Women have the uncanny ability to do everything.
We volunteer for classroom every week. Do cafeteria or playground duty. Board for preschool. We do bookclubs, socials, all sorts of things. We take on freelance work, new orders, more work.
It’s so tempting to say “yes” to all these commitments.
After all, you may have figured out how to run life at home like a busy McDonald’s with chaos synchronized into a beautiful dance. (If that’s you, I hate you.) And when a good and noble opportunity comes along just begging you to take it on, you figure, “Yes, I can fit in just this one thing.”
But Life Is Unpredictable, And The Medical Life Is Especially This Way
All it takes is just one unordinary or a rough event that will throw you into chaos.
- Your sister-in-law has to go to the hospital.
- Your child is sick or doesn’t sleep.
- Your health or your child’s health is acting up again.
- Your DrSpouse is on nights, studying for boards, traveling to interviews and conferences. (Or any of the hundred things he has to do to succeed.)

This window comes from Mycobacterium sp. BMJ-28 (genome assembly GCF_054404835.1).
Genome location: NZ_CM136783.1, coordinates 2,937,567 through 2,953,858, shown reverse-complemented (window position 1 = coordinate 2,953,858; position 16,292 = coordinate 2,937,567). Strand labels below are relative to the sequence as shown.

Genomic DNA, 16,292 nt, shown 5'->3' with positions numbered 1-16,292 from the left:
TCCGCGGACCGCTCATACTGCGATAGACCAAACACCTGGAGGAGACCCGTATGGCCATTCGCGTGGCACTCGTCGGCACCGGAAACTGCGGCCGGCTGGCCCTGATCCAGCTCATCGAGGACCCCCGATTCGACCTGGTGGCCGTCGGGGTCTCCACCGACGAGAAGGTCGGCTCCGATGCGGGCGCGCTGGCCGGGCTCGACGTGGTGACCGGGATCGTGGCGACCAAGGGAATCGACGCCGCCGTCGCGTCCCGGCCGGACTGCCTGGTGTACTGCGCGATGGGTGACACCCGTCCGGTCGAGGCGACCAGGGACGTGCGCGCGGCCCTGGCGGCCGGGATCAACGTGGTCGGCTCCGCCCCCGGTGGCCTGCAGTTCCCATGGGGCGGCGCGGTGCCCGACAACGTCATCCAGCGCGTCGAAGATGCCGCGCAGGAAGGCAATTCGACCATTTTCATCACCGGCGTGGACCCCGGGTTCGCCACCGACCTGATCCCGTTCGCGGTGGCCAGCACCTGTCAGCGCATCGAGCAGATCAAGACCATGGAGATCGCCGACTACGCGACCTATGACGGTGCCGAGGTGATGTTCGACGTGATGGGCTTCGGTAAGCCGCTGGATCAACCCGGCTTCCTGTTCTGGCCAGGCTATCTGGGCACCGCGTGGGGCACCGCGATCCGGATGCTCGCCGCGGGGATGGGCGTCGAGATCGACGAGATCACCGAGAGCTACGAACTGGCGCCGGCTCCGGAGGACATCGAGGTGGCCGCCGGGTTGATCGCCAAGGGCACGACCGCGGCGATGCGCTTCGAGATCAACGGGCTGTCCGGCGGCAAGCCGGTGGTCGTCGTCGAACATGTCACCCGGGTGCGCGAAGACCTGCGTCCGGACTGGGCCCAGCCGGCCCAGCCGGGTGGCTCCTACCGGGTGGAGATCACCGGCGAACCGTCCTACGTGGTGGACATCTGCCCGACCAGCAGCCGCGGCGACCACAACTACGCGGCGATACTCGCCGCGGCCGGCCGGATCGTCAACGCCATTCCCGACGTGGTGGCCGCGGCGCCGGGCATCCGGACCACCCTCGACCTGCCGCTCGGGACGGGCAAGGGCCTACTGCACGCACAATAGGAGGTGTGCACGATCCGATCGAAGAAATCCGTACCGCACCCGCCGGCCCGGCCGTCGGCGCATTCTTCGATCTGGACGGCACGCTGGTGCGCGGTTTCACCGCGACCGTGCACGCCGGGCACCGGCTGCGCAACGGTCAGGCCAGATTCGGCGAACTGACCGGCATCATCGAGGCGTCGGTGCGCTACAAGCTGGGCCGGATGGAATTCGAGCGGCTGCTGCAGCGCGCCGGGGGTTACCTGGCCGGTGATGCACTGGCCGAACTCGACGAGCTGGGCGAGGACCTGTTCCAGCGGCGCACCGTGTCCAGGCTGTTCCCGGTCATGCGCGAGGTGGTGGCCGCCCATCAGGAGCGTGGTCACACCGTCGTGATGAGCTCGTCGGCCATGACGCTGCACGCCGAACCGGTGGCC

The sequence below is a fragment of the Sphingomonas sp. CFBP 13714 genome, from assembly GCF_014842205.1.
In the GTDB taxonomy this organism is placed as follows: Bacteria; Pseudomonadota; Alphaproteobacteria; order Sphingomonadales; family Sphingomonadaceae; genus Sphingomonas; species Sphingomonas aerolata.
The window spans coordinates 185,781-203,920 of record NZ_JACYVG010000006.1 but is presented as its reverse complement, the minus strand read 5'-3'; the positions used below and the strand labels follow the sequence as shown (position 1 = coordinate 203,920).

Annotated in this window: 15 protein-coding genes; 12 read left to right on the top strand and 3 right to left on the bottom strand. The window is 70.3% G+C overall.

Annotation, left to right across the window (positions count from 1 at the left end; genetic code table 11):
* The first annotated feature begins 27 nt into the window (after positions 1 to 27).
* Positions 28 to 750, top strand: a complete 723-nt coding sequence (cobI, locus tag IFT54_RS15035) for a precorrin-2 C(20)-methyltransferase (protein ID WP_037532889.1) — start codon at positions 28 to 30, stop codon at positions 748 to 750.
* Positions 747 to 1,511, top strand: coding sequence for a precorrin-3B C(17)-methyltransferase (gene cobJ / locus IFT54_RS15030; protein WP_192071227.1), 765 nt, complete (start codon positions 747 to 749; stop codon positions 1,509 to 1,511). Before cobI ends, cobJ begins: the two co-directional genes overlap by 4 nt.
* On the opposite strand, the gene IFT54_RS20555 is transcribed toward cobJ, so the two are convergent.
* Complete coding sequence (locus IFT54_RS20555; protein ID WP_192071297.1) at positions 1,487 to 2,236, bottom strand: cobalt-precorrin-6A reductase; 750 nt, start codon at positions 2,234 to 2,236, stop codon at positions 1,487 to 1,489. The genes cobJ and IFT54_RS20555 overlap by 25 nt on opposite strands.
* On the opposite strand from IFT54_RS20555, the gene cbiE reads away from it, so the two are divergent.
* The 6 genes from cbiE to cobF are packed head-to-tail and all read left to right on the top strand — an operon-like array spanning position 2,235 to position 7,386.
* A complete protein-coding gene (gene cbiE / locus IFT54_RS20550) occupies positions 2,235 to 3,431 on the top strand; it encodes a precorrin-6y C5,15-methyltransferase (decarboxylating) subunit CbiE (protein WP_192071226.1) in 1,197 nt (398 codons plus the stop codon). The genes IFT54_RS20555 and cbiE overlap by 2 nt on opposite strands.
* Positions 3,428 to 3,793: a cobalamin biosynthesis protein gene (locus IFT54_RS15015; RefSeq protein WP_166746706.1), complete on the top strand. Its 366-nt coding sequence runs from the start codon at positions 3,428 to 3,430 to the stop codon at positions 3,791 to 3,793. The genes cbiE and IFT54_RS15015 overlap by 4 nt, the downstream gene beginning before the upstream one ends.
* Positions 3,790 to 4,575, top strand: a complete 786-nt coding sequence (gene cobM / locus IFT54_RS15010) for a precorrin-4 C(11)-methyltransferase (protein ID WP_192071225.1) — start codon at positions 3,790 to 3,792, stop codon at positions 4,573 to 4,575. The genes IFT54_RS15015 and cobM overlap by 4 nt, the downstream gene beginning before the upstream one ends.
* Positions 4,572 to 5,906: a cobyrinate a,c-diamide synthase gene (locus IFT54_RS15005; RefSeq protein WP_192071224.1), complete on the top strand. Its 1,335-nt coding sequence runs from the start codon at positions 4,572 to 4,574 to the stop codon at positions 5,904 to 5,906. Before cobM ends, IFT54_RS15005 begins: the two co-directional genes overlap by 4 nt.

And when your DrSpouse is handling other people’s emergencies, who will handle your emergencies?
Friend, I Tell You: Stop Filling Your Plate!
While you may figure you are at 80% capacity — and what’s a little bit more — you need that extra 20% of free time called “white space” to spend at your discretion.
You not only should be using unplanned free time to handle any emergency, but also do random walks in the park or trips to get ice cream with your family.
Kids care about being with you and having your attention right now. They are little and their memory is only what happens each and every day. They need your quality time. That means not being on your phone or doing anything else.
That random walk in the park or ice cream I just mentioned? It will provide more benefits to your kids than you realize.
You Can Still Sometimes Say “Yes”
I’m not saying never bring meals to families who are ill or just had a baby, or never join your kids’ PTAs and schools, and so on. It’s very important that we take care of others and are involved in our kids’ lives.
I am saying be SUPER selective about which commitments you make. And only choose the few select ones that propel you into the person you want to become and the goals you have.
Learn to say “no” a lot more than you do and without any guilt.
Have unplanned time (“white space”) built into your day. You need more time than you think you need.
To strong medical families,
What year was the hardest in your medical journey?